Caravale B.,Childrens Hospital Bambino Gesu | Mirante N.,Childrens Hospital Bambino Gesu | Vagnoni C.,Azienda Sanitaria Locale di Viterbo | Vicari S.,Childrens Hospital Bambino Gesu
Early Human Development | Year: 2012

Background: More information is needed on 'low-risk' preterm infants' neurological outcome so that they can be included in follow-up programs at least until school age. Objective: To examine the neuropsychological outcome in a group of low-risk low birth weight (LBW) children without neurological impairment followed from birth to 5. years of age. Patients: 26 intellectually normal children born preterm (30-34. weeks gestation) without major neurological disabilities and 23 control children born at term and matched for age, sex, and parental educational and occupational status. Methods: Subjects already evaluated at 3. years of age underwent assessment again at 5. years using as neuropsychological outcome measures a wide range of tests including perceptual and visual-motor function, language comprehension and expression, and attention skills. Results: When tested at 5. years, children born preterm still obtained significantly lower mean scores than controls on visual motor integration test (57 vs 64, p = 0.01), visual perception test (41 vs 43, p = 0.002) and a trend toward a lower score in the picture vocabulary test (81 vs 85.5, p = 0.07). The group of premature infants and controls improved their performance over time in the neuropsychological abilities investigated and, in some skills such as visual perception. Children born preterm took longer than those born at term to reach similar performance levels, 5 versus 3. years. Conclusion: Ex low-risk children born preterm achieve lower scores over time in visual-motor and perceptual ability scales and in some language tests than children born at term. Like high-risk premature infants even those at low risk deserve regular follow-up with long-term programs. © 2011 Elsevier Ltd.


Vivarelli M.,Childrens Hospital Bambino Gesu | Emma F.,Childrens Hospital Bambino Gesu
Seminars in Thrombosis and Hemostasis | Year: 2014

C3 glomerulopathy (C3G) is a newly defined clinical entity comprising glomerular lesions with predominant C3 staining. Under this definition are now included membranoproliferative glomerulonephritis type II (dense deposit disease) and C3 glomerulonephritis. This group of glomerular diseases with a heterogeneous histological aspect shares a common pathogenesis, that is, a dysregulation of the alternative pathway of complement in the fluid phase leading to C3 deposition in the kidney. Recent advances have expanded our understanding of the underlying mechanisms, leading to the hypothesis that blocking the alternative complement pathway may be an effective treatment for C3Gs, as has been shown in other renal diseases driven by alternative pathway dysregulation, such as atypical hemolytic uremic syndrome. Results of 11 published cases of patients with different forms of C3G treated with eculizumab, an anti-C5 humanized monoclonal antibody, are encouraging. Given the complexity of disease pathogenesis in C3G, a patient-tailored approach including a comprehensive workup of complement abnormalities is necessary to evaluate the best treatment options. Clinical trials assessing effectiveness of different complement blockers on the background of the individual complement profile are needed. © 2014 by Thieme Medical Publishers, Inc.


Fierabracci A.,Childrens Hospital Bambino Gesu
Current Drug Targets | Year: 2012

Since the discovery of proteasome in the late 1980s, the ubiquitin-proteasome system has been found to exert an important physiological function in all the cells of living organisms - that of ensuring homeostasis. All cell cycle, apoptosis, differentiation, transcription, protein quality control and antigen processing activities require the efficiency of this system. As a matter of fact, several pathological conditions are characterized by deregulation of the ubiquitinproteasome system. These include cancer, neurodegenerative diseases, viral infections and autoimmune diseases. This has stimulated interest in developing proteasome inhibitors for their treatment, but clinical application has been limited due to the toxicity of these compounds. Following experiences with the first proteasome inhibitor, bortezomib, in the treatment of hematologic malignancies, several molecules with proteasome inhibitor properties were discovered and they were also exploited for the treatment of experimental models of human autoimmunity. Autoimmune disorders are a heterogeneous group of conditions, both organ- and non-organ-specific, whose incidence is increasing worldwide. This has stimulated interest in discovering novel predictive strategies and therapeutics. Here we provide a review of the use of proteasome inhibitors in treating autoimmune conditions and, in particular, systemic autoimmune diseases, inflammatory bowel disease, multiple sclerosis and organ-specific autoimmune diseases. We also present perspectives derived from more recently discovered compounds with proteasome inhibitor activity and discuss their potential in the management of these disorders. © 2012 Bentham Science Publishers.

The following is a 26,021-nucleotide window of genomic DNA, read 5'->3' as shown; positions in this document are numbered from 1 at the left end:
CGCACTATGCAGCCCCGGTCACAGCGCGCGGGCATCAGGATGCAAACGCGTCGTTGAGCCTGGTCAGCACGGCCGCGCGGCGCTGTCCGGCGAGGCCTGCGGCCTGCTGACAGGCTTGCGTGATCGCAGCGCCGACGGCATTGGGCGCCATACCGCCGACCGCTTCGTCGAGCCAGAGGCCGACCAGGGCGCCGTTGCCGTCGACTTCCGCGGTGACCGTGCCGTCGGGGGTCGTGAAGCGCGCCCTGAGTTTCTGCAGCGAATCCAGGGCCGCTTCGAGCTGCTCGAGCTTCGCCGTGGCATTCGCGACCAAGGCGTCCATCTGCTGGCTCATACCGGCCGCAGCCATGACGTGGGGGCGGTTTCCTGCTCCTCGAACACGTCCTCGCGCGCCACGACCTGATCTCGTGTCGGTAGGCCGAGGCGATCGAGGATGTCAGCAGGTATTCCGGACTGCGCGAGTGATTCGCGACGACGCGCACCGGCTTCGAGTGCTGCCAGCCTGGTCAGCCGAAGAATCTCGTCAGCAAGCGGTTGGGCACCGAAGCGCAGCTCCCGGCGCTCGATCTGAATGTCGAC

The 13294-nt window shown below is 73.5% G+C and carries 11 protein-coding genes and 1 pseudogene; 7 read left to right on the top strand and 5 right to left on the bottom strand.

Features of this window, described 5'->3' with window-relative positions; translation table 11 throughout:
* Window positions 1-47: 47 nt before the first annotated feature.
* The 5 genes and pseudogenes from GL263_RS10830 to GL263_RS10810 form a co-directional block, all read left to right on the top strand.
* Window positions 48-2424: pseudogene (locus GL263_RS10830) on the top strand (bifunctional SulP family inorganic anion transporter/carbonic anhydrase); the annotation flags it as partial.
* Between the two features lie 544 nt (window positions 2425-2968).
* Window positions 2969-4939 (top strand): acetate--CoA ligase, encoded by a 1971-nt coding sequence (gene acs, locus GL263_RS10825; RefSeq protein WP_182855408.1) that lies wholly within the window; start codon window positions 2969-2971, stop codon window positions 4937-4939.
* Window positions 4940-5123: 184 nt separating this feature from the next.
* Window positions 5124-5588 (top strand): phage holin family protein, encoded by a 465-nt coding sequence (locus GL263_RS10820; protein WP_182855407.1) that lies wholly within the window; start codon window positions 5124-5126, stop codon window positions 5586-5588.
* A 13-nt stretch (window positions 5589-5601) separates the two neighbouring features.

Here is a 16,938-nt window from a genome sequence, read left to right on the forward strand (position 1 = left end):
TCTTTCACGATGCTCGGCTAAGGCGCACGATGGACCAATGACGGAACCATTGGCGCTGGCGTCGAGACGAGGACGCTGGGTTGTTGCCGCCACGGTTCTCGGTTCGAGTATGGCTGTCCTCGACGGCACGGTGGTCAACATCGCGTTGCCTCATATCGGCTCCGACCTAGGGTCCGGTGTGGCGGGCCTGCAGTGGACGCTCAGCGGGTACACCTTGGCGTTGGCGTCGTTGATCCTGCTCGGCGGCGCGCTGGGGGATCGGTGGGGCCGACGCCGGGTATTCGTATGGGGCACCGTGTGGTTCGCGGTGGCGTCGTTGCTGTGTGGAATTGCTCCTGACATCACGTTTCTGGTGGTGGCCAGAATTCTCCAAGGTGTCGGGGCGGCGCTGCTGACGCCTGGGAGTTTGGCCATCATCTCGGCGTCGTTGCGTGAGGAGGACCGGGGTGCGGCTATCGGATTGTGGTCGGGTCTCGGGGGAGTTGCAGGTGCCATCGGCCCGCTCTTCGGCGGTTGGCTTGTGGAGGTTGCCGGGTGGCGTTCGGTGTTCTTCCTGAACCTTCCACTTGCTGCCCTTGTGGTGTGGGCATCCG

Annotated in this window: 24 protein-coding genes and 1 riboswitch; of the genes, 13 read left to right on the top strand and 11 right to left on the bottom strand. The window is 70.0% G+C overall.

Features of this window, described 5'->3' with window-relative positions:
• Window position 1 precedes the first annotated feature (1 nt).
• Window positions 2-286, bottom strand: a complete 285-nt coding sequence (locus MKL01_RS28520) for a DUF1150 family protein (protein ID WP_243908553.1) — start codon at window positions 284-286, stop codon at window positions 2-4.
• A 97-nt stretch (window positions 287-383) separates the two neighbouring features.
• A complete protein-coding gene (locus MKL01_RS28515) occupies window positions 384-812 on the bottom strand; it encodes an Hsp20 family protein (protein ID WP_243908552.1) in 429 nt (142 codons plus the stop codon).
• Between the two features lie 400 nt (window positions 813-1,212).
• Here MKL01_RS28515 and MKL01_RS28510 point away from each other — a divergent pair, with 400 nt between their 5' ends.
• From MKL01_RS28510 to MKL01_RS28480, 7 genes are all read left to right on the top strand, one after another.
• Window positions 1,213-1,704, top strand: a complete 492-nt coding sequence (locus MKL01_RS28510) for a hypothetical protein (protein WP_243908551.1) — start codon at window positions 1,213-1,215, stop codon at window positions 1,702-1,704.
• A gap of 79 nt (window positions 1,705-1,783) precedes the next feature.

Menghini D.,Childrens Hospital Bambino Gesu | Costanzo F.,Childrens Hospital Bambino Gesu | Vicari S.,Childrens Hospital Bambino Gesu
Behavior Genetics | Year: 2011

We investigated regional grey matter (GM) density in adolescents with Down syndrome (DS) compared to age-matched controls and correlated MRI data with neuropsychological measures in the DS group. Inter-group comparisons documented several GM concentration abnormalities in the participants with DS compared to controls. In the adolescents with DS, intra-group results also showed associations between regional GM density and the neuropsychological measures considered. In particular, GM density of the cerebellum and middle and inferior temporal gyrus was associated with linguistic measures. Short-term memory performances were correlated with the inferior parietal lobule, insula, superior temporal gyrus, medial occipital lobe, and cerebellum. Long-term memory abilities were correlated with GM density in the orbitofrontal cortex, lateral and medial temporal lobe regions, and anterior cingulum and visuo-perceptual abilities with GM density the left middle frontal gyrus. Results of this preliminary study are consistent with a not always efficient brain organization in DS. © 2011 Springer Science+Business Media, LLC.


Fierabracci A.,Childrens Hospital Bambino Gesu | Saura F.,Childrens Hospital Bambino Gesu
Diabetes Research and Clinical Practice | Year: 2010

A common epitope of proteins golgin-160, voltage-gated potassium channel and disulfide isomerase was identified by screening with autoantibodies of a type 1 diabetic (T1D) patient a λUni-Zap cDNA library from human diabetic islets. The significance of the identified autoantigens to the disease pathogenesis remains to be elucidated. © 2010 Elsevier Ireland Ltd.